Monday, May 13, 2013

Das Rheingold

Sky Arts 2 have been showing Wagner's Der Ring des Nibelungen for the last couple of weeks, from the Robert Lepage production for the Metropolitan opera, New York. I had seen Gotterdammerung, the last of the cycle, at a Met HD screening last year, my first Wagner opera, and I loved it. So I thought it would be interesting to watch the first three operas.

Das Rheingold was such a delight! OK, Wagner is not quite as entertaining and charming as a Mozart opera, but beautiful beautiful music. And I am a big fan of the Lepage Machine! How the opera starts with a plain blue line representing the Rhine, and how the Rhine maidens were floating, with bubbles appearing when they sing, and then pebbles rolling as they move. And how Wotan and Loge are walking at a 90 degree angle from the steps leading them to Alberich's cave. It's so simple, quite abstract, and yet I find it conveys the emotions of each scene so well.

Bryn Terfel was a powerful Wotan - it must have been a nightmare to sing a full opera with half his hair over one eye, though. I would have thought an eye patch would have been easier! (I found the men's costumes a bit twee, I have to say)

I'm looking forward to the second part, Die Walkure, which I taped last night. Can't wait to see Deborah Voigt, who sings Brunnhilde. She was amazing in Gotterdammerung.

Working with the "machine" wasn't easy for the singers, or anybody else for that matter. Apparently, the floor of the backstage area where it is rolled in storage when not in use had to be reinforced, as it exceeded the weight that could be supported. And Deborah Voigt had a fall trying to get onto the first step of the machine on her opening night. But she faced her fears - the scene wasn't changed, and she had to step onto it again the next time. (For more trivia about how the production came together, check out Wagner's Dream, also showing on SkyArts 2!)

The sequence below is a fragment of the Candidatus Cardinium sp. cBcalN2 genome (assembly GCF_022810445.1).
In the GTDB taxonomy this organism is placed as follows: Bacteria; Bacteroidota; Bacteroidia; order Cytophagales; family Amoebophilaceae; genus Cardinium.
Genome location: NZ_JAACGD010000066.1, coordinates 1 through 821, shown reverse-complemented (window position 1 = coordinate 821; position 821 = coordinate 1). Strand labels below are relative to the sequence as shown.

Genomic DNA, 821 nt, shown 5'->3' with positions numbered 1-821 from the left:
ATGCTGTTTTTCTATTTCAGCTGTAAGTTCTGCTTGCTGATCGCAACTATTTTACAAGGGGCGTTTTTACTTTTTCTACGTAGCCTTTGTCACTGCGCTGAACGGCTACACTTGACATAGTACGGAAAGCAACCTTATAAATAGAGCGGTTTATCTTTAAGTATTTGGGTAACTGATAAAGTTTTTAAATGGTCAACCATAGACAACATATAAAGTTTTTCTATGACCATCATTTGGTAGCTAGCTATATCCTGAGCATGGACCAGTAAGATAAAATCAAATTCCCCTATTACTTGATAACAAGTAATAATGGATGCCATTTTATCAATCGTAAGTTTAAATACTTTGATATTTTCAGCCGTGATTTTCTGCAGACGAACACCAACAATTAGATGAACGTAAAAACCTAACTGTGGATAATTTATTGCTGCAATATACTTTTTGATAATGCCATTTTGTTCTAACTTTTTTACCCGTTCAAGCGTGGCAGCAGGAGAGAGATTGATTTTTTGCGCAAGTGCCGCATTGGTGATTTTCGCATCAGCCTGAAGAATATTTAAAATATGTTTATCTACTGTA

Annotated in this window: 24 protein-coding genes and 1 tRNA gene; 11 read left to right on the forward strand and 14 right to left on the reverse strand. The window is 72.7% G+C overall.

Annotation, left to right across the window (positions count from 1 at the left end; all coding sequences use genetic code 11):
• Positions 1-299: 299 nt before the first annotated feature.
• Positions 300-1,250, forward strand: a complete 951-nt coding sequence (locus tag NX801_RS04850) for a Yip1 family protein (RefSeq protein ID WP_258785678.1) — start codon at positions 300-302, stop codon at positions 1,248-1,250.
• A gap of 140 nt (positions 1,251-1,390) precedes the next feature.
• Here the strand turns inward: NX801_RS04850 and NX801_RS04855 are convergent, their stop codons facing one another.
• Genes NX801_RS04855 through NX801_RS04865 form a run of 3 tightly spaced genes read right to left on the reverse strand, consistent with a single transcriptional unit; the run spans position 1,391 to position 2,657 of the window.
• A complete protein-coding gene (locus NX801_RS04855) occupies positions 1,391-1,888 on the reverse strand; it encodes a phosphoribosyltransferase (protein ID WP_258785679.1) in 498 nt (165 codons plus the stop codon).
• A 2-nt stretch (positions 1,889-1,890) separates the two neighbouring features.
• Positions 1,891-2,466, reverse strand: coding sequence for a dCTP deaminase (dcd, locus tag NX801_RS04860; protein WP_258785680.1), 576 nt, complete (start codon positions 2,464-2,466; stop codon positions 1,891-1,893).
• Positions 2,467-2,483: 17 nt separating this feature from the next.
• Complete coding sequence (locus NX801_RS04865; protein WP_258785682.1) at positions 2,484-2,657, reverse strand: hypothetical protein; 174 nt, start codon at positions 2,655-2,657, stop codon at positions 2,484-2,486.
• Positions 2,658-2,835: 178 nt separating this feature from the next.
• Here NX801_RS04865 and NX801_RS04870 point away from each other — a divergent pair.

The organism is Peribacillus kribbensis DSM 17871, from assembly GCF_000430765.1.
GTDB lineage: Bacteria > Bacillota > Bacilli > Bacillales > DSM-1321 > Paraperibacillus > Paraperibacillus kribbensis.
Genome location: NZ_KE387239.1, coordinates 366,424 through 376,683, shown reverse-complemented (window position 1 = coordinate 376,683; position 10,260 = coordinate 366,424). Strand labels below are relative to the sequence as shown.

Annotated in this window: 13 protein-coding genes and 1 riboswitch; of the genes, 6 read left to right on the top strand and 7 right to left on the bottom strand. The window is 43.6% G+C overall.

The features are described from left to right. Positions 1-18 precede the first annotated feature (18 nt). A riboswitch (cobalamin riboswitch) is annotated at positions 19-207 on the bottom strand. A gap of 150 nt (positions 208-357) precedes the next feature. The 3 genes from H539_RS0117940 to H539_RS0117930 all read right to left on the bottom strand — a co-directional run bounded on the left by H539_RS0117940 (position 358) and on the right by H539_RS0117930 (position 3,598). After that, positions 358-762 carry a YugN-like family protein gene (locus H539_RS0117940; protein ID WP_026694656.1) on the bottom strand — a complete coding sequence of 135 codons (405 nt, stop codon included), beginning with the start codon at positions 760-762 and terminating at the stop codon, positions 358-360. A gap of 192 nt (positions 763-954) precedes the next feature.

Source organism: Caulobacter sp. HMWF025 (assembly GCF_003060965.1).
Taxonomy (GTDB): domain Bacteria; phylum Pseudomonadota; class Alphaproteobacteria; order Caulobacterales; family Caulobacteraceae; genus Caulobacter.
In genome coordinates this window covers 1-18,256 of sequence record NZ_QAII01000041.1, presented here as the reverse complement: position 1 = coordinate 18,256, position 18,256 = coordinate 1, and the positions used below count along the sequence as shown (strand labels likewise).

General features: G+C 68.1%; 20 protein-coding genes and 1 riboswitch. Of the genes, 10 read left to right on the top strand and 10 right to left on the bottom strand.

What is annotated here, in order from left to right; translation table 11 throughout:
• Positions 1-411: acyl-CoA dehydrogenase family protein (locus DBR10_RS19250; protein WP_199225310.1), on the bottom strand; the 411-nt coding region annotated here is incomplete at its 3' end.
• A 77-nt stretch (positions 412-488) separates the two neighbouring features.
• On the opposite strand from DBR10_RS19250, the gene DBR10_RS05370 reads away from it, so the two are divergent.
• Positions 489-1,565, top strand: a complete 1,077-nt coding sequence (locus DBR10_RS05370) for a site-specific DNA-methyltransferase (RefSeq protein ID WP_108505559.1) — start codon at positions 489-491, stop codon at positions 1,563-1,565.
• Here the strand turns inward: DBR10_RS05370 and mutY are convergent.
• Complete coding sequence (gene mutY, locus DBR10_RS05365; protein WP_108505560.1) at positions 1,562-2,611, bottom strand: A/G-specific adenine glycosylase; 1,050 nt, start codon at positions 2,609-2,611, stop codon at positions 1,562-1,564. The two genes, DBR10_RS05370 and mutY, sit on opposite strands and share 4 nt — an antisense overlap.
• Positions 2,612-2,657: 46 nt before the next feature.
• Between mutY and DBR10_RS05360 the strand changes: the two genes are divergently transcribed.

Some people may feel that the machine has taken too large a role in these operas. Personally, I love it. It's a bit like Cirque du Soleil versus an old-fashioned circus - it brings new life, and new audiences, to it. It may not be to everybody's taste, but, let's face it, without it, the art would die from lack of interest, and funding.

And don't forget to browse the Met's Ring mini website. The videos were a bit laggy when I was watching them at the weekend, but they're well worth it.

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